6. Jul 23, 2011 #5

    Ivan Seeking

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    Books? I still have several shelves full of books right next to my old slide rules and T-square.

    I would imagine that it will take a bit of time for market forces to bring the price down. But there are some good deals out there. I noticed for example that one can download Einstein's Relativity from Amazon for 99 cents. The paperback is about $4.50.
    https://www.amazon.com/Relativity-Special-Theory-Explanation-Understand/dp/0517029618

    What does an author typically make for each book sold?

    Tsu bought a Kindle and was instantly hooked. She absolutely loves it! I do almost everything on my computer already and have no practical need for an ebook. I just got the free Kindle-for-PC software from Amazon and I was on my way.

    I know many devout readers have a sentimental attachment to paper; much like the sentimental attachment that many people had to horses when cars came along. :biggrin:
     
    Last edited: Jul 23, 2011
  7. Jul 23, 2011 #6

    fss

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    I held out for a long time on a Kindle, but got one after I realized that I don't read most books more than once. Those that are keepers I'll still buy the hard copy, but for the second-class citizens I don't really care if they eDisappear after I've read them.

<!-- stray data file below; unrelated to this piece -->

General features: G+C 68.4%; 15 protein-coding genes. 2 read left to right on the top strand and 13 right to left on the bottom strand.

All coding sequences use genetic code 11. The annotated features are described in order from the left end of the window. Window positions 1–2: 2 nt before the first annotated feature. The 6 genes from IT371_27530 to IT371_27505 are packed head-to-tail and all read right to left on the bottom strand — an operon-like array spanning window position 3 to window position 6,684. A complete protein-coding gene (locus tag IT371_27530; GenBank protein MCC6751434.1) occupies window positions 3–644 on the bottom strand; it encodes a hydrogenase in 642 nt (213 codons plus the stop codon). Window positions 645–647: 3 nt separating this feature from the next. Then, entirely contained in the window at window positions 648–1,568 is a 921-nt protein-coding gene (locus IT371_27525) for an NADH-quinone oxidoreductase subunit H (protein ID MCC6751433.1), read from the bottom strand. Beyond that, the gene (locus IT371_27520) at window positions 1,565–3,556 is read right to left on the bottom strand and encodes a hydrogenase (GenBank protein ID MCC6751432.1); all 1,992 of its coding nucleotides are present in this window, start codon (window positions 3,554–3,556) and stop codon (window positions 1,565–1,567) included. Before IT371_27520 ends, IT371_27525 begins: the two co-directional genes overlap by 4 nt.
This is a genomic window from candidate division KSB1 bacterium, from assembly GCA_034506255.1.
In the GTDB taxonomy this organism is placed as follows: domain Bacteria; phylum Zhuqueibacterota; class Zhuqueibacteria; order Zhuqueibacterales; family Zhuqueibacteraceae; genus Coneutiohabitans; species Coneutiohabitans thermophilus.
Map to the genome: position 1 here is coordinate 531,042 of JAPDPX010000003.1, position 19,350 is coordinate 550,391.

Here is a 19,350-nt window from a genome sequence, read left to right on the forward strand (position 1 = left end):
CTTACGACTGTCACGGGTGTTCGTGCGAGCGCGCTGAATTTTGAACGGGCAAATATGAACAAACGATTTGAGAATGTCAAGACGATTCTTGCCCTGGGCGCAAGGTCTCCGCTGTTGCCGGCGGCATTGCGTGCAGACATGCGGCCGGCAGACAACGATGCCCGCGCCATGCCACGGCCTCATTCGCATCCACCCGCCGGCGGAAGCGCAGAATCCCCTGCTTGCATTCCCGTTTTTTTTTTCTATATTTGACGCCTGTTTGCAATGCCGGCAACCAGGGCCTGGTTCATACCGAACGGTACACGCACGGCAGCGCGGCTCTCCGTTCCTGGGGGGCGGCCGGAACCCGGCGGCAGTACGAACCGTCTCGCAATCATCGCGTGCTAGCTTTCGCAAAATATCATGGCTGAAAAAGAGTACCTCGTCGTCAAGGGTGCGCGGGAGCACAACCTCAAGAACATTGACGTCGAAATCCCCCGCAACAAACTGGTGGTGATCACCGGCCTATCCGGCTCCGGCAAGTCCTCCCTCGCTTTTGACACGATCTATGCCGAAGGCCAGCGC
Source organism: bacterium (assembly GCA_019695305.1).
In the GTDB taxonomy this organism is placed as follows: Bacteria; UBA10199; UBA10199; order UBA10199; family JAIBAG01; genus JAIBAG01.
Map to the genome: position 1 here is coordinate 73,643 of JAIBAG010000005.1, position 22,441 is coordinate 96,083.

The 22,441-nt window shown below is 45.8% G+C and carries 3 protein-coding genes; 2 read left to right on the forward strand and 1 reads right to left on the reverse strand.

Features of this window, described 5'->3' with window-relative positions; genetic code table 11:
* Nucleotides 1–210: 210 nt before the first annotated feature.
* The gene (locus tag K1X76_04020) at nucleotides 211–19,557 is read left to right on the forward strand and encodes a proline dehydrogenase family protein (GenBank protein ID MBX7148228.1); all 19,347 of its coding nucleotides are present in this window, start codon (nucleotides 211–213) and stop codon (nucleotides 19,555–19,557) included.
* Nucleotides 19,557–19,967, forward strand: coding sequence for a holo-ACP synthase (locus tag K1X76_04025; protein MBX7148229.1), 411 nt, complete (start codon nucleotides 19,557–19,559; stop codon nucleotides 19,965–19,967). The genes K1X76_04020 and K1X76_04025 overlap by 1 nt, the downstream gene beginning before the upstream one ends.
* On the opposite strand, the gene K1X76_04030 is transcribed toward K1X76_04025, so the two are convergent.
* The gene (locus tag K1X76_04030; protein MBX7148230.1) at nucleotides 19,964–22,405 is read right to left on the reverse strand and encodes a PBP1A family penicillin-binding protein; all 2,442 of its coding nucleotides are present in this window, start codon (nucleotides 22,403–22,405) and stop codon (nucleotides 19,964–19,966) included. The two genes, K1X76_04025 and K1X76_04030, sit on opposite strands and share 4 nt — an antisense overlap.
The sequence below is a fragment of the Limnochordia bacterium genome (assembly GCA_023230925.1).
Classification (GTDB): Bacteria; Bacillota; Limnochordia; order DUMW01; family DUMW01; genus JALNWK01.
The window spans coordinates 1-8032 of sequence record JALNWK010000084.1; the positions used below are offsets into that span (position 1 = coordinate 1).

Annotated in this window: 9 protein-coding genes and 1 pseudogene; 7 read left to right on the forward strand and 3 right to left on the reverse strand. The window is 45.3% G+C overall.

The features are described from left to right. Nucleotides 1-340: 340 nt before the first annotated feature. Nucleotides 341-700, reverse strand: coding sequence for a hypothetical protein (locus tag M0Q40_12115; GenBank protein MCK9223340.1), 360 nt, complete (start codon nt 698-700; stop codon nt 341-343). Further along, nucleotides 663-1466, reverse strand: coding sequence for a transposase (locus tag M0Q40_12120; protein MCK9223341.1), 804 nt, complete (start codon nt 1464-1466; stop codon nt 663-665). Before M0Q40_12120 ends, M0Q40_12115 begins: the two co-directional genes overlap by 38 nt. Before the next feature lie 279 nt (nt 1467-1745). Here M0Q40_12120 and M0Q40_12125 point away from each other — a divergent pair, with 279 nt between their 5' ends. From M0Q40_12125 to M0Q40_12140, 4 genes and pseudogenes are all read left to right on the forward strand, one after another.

8. Jul 23, 2011 #7
    Rather than an ebook reader i am tempted to get a small tablet computer and then just download the free kindle app. The ebooks though are stupidly expensive, surely they should be encouraging people to get ebooks rather than proper books so we can save a few trees.
     
  9. Jul 23, 2011 #8
    My wife is attached to her NOOK Color (and I use an eInk NOOK when travelling). The Color has many tablet-PC like features (even moreso now that it can use the Android market legitimately). My sister lost her color and has been whining about it for a few weeks.

    Aside from new releases, books are significantly cheaper for eReaders. Between my wife and I, for a weeks vacation, we'd pack 10-15 books. Now, we don't need an extra suitcase for books! Lastly, our local library supports eBooks. That's been very nice, but they still have a limited supply (and I dont have a problem paying a few $ for an ebook if the library is out).

    There are still some books that I prefer to buy, but those are more impulse buys because I enjoy wandering around the bookstore too much :p
     
  10. Jul 23, 2011 #9
    I was thinking of just getting a tablet computer though they are still a bit expensive for just a knock about. I assume that their batteries don't last as long as well. But I could then use it to browse the web at the coffee house, play chess and maybe other board games, ect. It would seem to have a much greater value for something to have with you out and about than just something to read books on. I keep a bag of books in the trunk of my car.